Resistance to selective serotonin reuptake inhibitors: role of serotonergic mechanisms

Calcagno, Eleonora (2009). Resistance to selective serotonin reuptake inhibitors: role of serotonergic mechanisms. PhD thesis The Open University.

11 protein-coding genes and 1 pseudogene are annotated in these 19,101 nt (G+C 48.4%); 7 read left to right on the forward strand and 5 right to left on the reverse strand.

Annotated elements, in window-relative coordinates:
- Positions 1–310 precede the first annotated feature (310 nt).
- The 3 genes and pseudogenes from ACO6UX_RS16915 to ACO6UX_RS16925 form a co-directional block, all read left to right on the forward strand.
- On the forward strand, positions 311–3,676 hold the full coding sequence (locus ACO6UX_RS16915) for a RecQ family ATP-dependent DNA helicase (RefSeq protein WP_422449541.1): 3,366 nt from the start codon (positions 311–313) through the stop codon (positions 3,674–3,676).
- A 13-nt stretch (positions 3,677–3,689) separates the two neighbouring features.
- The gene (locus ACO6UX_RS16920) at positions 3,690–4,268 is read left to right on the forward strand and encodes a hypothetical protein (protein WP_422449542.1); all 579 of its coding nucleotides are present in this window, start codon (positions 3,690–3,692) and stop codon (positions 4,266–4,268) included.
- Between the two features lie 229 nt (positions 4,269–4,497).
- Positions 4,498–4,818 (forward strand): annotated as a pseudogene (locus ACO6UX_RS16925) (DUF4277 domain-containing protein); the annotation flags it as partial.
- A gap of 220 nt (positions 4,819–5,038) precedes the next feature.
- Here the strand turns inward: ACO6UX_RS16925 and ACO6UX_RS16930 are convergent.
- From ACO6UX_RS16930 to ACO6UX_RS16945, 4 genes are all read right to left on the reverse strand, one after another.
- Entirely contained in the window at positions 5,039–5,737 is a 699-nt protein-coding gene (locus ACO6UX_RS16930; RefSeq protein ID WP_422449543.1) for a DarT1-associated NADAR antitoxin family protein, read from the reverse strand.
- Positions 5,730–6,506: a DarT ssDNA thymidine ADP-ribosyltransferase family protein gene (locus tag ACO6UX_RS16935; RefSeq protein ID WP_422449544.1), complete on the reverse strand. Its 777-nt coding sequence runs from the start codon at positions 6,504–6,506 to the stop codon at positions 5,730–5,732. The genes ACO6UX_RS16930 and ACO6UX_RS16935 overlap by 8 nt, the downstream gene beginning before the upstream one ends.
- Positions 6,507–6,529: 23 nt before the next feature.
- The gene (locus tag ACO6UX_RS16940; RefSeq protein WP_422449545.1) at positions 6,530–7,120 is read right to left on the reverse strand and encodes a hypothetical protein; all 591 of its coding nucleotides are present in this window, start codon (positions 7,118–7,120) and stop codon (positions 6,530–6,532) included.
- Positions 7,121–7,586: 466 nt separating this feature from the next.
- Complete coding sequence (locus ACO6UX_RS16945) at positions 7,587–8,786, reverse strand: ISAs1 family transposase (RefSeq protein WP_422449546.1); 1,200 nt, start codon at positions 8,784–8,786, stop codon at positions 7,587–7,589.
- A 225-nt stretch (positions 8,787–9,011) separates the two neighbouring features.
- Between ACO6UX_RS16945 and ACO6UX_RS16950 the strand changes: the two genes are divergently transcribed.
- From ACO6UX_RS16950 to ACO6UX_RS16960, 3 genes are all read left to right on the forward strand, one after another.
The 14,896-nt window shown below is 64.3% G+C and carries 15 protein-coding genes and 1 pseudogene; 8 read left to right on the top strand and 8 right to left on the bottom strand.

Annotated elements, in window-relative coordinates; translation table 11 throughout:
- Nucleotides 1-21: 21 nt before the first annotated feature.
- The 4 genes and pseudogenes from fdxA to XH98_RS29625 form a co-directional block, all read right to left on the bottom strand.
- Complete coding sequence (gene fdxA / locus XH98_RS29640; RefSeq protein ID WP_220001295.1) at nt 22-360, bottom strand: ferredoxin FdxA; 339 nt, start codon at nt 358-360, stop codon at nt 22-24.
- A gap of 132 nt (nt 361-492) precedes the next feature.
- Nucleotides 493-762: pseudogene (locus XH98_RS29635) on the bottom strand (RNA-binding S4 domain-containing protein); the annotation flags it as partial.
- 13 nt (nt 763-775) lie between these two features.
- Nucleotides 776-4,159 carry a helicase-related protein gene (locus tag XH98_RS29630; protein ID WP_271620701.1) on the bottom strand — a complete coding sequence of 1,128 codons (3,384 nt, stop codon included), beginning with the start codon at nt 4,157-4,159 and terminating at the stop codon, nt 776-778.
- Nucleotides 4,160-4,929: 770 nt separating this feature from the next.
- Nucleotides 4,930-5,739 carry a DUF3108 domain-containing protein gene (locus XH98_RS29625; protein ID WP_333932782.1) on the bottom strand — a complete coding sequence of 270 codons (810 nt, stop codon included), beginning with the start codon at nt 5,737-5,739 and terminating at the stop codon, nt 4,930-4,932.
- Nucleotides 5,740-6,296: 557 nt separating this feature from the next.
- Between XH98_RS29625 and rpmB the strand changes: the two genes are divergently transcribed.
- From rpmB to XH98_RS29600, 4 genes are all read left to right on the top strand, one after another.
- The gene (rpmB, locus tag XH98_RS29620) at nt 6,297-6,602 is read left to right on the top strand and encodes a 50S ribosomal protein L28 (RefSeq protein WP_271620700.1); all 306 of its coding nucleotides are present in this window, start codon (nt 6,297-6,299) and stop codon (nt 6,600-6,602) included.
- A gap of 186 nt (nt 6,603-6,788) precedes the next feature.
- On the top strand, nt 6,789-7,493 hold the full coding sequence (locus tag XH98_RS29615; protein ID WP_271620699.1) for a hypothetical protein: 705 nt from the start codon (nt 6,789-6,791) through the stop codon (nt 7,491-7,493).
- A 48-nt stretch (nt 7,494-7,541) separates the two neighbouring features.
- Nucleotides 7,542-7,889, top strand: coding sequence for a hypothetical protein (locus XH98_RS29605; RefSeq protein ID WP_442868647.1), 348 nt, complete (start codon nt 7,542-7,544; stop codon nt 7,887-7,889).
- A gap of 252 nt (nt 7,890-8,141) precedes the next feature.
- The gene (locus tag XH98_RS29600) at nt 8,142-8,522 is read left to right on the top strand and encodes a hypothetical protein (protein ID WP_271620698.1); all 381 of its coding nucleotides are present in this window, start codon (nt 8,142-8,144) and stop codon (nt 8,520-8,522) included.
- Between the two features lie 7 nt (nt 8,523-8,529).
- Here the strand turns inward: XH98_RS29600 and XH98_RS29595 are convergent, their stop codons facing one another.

SSRIs are the mainstay in the treatment of depression. However, approximately 30% of depressed patients do not respond to antidepressants and the causes of resistance to these drugs are largely unknown. Thus, it is necessary to develop experimental models to investigate the neurobiological changes underlying the response to SSRIs. The approach used in this project was the inter-strain comparison of mice, such as DBA/2 and C57BL/6, differing in serotonin (5-HT) synthesis, due to a spontaneous mutation of tryptophan hydroxylase-2, the rate-limiting enzyme in brain 5-HT synthesis. The genotype-dependent deficit of 5-HT was associated with no response to acute and chronic citalopram and paroxetine in the forced swimming test (FST), an experimental procedure to assess the antidepressant potential of drugs, and with lower basal and citalopram-induced rise of extracellular 5-HT. The administration of the 5-HT precursor, tryptophan, or the blockade 5-HT1A autoreceptors and 5-HT2C receptor-mediated inhibitory feedback reinstated the antidepressant-like effect of citalopram. These findings suggest that boosting 5-HT neurotransmission might be a useful strategy to restore the antidepressant effect in treatment-resistant depressed patients. Further studies suggested that GABAergic inhibition is involved in the mechanism by which 5-HT2C receptor inactivation augments the effects of SSRIs whereas the ability of tryptophan to restore the antidepressant-like effect of SSRIs may involve non-serotonergic mechanisms. Finally, chronic citalopram induced opposite changes in brain-derived neurotrophic factor (BDNF), a neurotrophin linked to the long-term action of antidepressants, in the nucleus accumbens of DBA/2 and C57BL/6 mice. This suggests a possible role of this protein in the lack of response to SSRIs. Overall, these studies provide new insight into the role of 5-HT and BDNF in the response to antidepressant drugs and remark on the inter-strain comparison of mice with a spontaneous tryptophan hydroxylase-2 mutation as a useful tool for understanding the mechanism underlying the response to SSRIs and testing new potential therapeutic strategies.

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